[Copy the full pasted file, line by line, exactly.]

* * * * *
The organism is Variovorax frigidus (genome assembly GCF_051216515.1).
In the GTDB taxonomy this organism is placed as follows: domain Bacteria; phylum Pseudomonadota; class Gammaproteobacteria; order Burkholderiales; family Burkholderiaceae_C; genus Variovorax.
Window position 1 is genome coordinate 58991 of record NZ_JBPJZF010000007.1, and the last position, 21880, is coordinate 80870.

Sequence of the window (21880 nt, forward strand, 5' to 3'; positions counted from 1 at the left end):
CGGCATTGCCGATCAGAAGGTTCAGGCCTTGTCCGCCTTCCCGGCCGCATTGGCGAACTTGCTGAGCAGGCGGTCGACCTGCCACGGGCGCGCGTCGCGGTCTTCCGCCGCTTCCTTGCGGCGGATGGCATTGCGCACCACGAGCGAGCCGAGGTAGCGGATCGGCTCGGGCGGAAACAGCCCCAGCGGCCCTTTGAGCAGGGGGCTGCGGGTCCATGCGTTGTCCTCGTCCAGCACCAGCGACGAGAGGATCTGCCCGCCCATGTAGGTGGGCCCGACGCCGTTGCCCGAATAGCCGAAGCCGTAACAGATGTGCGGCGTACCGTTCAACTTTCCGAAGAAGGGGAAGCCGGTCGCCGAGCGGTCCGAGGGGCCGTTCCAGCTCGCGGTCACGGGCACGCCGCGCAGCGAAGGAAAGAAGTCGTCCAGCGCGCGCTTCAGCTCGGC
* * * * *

The organism is Variovorax frigidus (genome assembly GCF_051216515.1).
In the GTDB taxonomy this organism is placed as follows: domain Bacteria; phylum Pseudomonadota; class Gammaproteobacteria; order Burkholderiales; family Burkholderiaceae_C; genus Variovorax.
Window position 1 is genome coordinate 58991 of record NZ_JBPJZF010000007.1, and the last position, 21880, is coordinate 80870.

Sequence of the window (21880 nt, forward strand, 5' to 3'; positions counted from 1 at the left end):
CGGCATTGCCGATCAGAAGGTTCAGGCCTTGTCCGCCTTCCCGGCCGCATTGGCGAACTTGCTGAGCAGGCGGTCGACCTGCCACGGGCGCGCGTCGCGGTCTTCCGCCGCTTCCTTGCGGCGGATGGCATTGCGCACCACGAGCGAGCCGAGGTAGCGGATCGGCTCGGGCGGAAACAGCCCCAGCGGCCCTTTGAGCAGGGGGCTGCGGGTCCATGCGTTGTCCTCGTCCAGCACCAGCGACGAGAGGATCTGCCCGCCCATGTAGGTGGGCCCGACGCCGTTGCCCGAATAGCCGAAGCCGTAACAGATGTGCGGCGTACCGTTCAACTTTCCGAAGAAGGGGAAGCCGGTCGCCGAGCGGTCCGAGGGGCCGTTCCAGCTCGCGGTCACGGGCACGCCGCGCAGCGAAGGAAAGAAGTCGTCCAGCGCGCGCTTCAGCTCGGC